The Casco-class monitor was a unique class of light draft monitor built on behalf of the United States Navy for the Mississippi theatre during the American Civil War. The largest and most ambitious ironclad program of the war, the project was dogged by delays caused by bureaucratic meddling. Twenty ships of the class were eventually built at great expense, but proved so unseaworthy when trialed that they were quickly sidelined, causing a public scandal.
After the success of the US Navy's first monitor, the , in preventing the Confederate monitor CSS Virginia from breaking the Union blockade at Hampton Roads in spring 1862, the navy became enthused with the monitor concept (at the expense of the larger broadside ironclad type), and ordered a number of new classes of monitor, one of which was the Casco class. The Casco was a unique "light draft" class designed specifically for operating in the shallow bays, rivers, and inlets of the Confederacy.
The specifications for the Casco class originally called for a vessel with a light draft, not exceeding six feet, and a low freeboard to present the smallest possible target to Confederate guns. The Navy tasked its foremost naval architect, John Ericsson, with the design. Ericsson came up with a design for a -long vessel with a single revolving turret containing two guns, an armored upper deck, and twin screw propellers giving a top speed of around eight knots. Around the hull of the vessel, a large wooden "raft" was to be constructed, which would help increase buoyancy. Ericsson kept the design deliberately simple in keeping with the inexperience of the private shipyards which would be called upon to build them. He anticipated that each ship would take no more than forty days to complete.
The greatest single alteration to the design however, came not directly from Stimers but from Admiral Joseph Smith, chief of the Bureau of Yards and Docks in Washington, D.C., who suggested that the oval hull of the ship be surrounded by large iron tanks which could be pumped full of water in order to lower the ship's freeboard still further when in combat to present an even smaller target, or drained for normal travel. Stimers liked the idea and ordered the changes, but when Ericsson saw the new plans he resigned from the project. The new plans greatly added to the design's complexity, requiring sophisticated pumping mechanisms, while the added weight would also reduce speed and buoyancy.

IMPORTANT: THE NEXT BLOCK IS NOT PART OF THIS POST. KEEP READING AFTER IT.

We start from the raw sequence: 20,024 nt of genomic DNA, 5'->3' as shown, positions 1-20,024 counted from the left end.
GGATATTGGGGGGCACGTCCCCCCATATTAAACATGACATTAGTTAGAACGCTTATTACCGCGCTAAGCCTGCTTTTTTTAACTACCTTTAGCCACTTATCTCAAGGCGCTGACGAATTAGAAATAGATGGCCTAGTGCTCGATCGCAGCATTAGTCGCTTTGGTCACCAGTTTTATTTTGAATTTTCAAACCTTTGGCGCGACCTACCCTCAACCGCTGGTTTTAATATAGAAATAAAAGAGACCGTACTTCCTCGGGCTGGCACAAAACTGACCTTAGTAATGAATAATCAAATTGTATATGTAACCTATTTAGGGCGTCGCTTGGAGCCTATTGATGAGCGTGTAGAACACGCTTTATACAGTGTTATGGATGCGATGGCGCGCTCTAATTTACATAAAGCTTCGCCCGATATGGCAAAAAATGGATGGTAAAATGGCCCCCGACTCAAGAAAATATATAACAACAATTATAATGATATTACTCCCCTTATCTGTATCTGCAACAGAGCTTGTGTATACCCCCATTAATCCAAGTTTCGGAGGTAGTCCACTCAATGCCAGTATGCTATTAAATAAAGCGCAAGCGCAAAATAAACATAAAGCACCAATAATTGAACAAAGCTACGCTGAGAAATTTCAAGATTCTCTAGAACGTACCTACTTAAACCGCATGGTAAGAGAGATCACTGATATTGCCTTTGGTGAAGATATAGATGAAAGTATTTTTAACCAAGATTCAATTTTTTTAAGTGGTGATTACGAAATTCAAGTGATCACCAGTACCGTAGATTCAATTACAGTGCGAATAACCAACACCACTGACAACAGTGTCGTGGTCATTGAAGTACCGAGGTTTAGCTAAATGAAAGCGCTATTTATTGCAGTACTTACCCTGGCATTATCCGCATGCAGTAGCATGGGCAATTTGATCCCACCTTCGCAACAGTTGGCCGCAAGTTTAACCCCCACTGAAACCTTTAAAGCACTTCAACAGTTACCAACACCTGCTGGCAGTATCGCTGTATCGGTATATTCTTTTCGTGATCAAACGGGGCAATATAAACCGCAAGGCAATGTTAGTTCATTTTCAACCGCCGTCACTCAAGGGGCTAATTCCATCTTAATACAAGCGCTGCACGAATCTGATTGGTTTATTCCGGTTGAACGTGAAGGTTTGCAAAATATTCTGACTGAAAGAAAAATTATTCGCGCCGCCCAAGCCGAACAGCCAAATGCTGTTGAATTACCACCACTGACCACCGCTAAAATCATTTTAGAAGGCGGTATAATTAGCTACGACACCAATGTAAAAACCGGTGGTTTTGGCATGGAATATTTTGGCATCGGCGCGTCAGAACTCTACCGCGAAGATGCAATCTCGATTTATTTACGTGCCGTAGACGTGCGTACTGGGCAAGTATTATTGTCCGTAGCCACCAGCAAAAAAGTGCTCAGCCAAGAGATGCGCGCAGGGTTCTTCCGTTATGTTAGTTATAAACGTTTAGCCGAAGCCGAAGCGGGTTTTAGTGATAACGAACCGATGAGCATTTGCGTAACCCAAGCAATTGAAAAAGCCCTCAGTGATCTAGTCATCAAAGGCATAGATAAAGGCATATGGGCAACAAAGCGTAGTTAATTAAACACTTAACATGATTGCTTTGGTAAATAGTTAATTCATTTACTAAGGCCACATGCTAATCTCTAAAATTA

By the end of 1863, frequent design changes were causing growing problems for the contractors. Stimers and his team of thirty draftsmen at the monitor office continued to submit changes even as the vessels were in the process of production, leading to long delays. One yard in Boston received a total of 83 drawings and 120 letters of explanation from Stimers, and the specification manual for the ships grew to 92 pages of small print. The final design called for a total of thirteen auxiliary engines and pumps per ship, fancy brasswork in place of cast iron, and a complex system of pipes for draining and filling the water tanks. The added weight to a ship designed with only a freeboard at the outset raised questions about the ships' eventual seaworthiness.
By this stage, the twenty vessels, in various stages of completion, had cost half a million dollars apiece. Amid public scandal, the Navy set up an inquiry. Stimers was found responsible and removed from his post, and the Navy appointed experienced administrators in his place. The vessels were redesigned and refitted in order to improve buoyancy, but few of them saw active service before the end of the war and those that did were decommissioned and laid up within months, while the majority were never commissioned at all. Within a few years, all the ships of the Casco class had been retired and scrapped or otherwise disposed of.